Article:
- Departure for Europe. -- arrival in England. -- State of feeling there. -- Mr. Roscoe. -- Chirk Castle. -- Dr. Parr. -- arrival in London. -- Mr. Vaughan. -- Mr. Sharp. -- Sir Humphry Davy. -- Gifford. -- Lord Byron. -- anecdotes of Bonaparte. -- Mr. Murray. -- Mr. West. -- Mr. Campbell. -- Mrs. Siddons. -- leaves London. -- arrival in Gottingen.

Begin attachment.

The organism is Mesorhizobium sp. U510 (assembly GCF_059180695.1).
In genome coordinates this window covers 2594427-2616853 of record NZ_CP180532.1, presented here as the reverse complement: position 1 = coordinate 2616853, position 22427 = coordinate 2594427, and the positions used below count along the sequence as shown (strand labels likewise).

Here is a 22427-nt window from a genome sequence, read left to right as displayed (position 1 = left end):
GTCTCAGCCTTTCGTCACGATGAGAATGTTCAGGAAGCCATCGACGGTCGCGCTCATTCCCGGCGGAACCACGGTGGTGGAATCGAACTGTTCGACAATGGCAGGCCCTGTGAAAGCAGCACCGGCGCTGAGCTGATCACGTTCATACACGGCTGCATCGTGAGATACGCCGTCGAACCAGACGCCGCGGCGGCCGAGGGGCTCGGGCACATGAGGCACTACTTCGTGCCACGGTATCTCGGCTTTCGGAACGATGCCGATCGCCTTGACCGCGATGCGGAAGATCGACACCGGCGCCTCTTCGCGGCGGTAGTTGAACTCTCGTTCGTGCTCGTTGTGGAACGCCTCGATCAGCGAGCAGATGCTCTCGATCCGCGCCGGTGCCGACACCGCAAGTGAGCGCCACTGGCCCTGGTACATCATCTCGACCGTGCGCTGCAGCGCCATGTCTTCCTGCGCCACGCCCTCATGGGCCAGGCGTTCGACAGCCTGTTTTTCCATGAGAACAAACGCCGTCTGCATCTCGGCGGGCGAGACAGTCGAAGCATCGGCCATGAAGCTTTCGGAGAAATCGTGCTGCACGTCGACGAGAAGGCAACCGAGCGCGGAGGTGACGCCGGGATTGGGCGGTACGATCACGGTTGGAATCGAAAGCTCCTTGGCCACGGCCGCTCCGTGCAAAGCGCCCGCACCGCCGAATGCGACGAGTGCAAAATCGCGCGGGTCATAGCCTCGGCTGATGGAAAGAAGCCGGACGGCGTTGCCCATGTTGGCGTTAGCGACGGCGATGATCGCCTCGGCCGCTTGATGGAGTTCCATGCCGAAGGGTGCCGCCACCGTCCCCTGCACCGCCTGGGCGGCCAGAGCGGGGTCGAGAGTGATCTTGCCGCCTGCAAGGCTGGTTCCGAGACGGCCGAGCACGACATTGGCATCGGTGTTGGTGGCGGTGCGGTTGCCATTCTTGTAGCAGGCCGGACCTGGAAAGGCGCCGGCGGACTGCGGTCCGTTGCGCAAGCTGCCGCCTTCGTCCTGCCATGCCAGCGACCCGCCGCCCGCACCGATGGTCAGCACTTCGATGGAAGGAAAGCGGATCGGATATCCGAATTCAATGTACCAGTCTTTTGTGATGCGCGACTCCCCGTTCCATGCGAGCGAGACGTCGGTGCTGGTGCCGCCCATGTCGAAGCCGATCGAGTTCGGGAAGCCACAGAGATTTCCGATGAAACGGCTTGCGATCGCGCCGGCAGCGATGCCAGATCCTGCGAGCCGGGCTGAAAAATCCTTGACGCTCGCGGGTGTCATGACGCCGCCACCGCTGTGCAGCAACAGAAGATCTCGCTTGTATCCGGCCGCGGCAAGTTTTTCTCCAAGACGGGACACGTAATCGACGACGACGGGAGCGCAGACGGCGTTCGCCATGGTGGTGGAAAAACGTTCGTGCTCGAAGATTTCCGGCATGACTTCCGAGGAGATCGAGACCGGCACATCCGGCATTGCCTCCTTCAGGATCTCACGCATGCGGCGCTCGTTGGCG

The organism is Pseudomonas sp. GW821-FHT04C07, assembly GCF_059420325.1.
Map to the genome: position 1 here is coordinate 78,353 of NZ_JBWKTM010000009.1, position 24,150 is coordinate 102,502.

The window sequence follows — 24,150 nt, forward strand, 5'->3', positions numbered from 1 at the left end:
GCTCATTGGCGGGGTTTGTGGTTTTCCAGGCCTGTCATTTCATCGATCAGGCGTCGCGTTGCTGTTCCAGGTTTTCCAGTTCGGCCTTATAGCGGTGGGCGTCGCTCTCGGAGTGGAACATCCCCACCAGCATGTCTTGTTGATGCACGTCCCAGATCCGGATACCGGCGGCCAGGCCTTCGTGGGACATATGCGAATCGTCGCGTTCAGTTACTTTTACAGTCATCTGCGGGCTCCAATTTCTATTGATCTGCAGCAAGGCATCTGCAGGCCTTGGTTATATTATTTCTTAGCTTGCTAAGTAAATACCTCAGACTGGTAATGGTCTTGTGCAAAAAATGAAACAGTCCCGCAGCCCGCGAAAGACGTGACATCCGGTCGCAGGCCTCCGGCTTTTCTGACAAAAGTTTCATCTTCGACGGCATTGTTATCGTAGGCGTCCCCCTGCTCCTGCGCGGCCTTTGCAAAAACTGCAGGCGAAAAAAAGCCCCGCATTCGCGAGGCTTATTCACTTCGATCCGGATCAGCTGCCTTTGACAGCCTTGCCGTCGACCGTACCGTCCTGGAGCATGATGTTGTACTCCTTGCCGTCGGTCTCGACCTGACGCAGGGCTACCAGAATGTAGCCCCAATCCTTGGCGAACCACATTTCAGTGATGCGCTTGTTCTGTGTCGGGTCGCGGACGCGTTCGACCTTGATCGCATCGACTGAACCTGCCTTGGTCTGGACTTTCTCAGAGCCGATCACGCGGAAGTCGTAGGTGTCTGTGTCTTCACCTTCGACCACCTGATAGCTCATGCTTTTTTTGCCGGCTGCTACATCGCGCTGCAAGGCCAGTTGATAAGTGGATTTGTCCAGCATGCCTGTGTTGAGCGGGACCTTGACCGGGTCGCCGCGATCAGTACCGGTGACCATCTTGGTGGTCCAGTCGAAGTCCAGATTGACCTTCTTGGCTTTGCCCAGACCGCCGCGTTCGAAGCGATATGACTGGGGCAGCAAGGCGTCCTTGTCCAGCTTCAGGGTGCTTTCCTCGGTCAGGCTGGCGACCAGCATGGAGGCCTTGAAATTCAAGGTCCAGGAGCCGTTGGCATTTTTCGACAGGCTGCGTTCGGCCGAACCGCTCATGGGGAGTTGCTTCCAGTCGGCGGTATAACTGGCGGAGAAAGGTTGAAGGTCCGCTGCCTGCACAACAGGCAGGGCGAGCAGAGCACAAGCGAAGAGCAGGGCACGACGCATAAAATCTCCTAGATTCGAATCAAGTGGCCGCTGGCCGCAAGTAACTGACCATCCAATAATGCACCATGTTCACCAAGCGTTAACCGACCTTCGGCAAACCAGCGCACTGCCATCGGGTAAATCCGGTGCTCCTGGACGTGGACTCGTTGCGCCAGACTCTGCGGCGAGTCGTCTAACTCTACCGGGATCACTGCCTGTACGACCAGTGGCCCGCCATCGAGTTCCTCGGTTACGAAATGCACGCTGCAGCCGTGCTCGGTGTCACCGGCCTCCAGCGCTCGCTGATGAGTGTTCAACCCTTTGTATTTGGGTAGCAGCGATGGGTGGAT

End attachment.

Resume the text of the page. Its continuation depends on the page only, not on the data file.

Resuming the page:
Mr. Ticknor was now twenty-three years old, in full vigor of health and activity of mind, having faithfully used his powers and opportunities for the acquisition of knowledge, both of books and men. In person he was slight, of medium height, and well proportioned. He was light and active in his movements, and continued so through life. His complexion was dark and rich; his eyes, large, and so dark that they might almost be called black, were very bright and expressive. His hair, also dark, was thick, and inclined to curl. His memory was exact and retentive, enabling him to enrich conversation with fact, anecdote, and quotation. His vivacity of feeling, quick perceptions, and ready sympathy not only made him socially attractive, but secured him attached friends. He was cordially welcomed in the society of Boston, and was a favored guest in its best houses. Intercourse with cultivated minds, the affection of a few friends of his own age and similar tastes, and the happy influences of his home were necessities to him; while, with fresh, unworn spirits, he enjoyed, like others, the forms and amusements of general society. He had now completed, as far as was possible, his preparation for a residence and course of study abroad; and, on reaching home after his journey to Virginia, found, to his surprise, that his passage had been taken for the voyage. During his absence several of his friends had decided to go to Europe, some in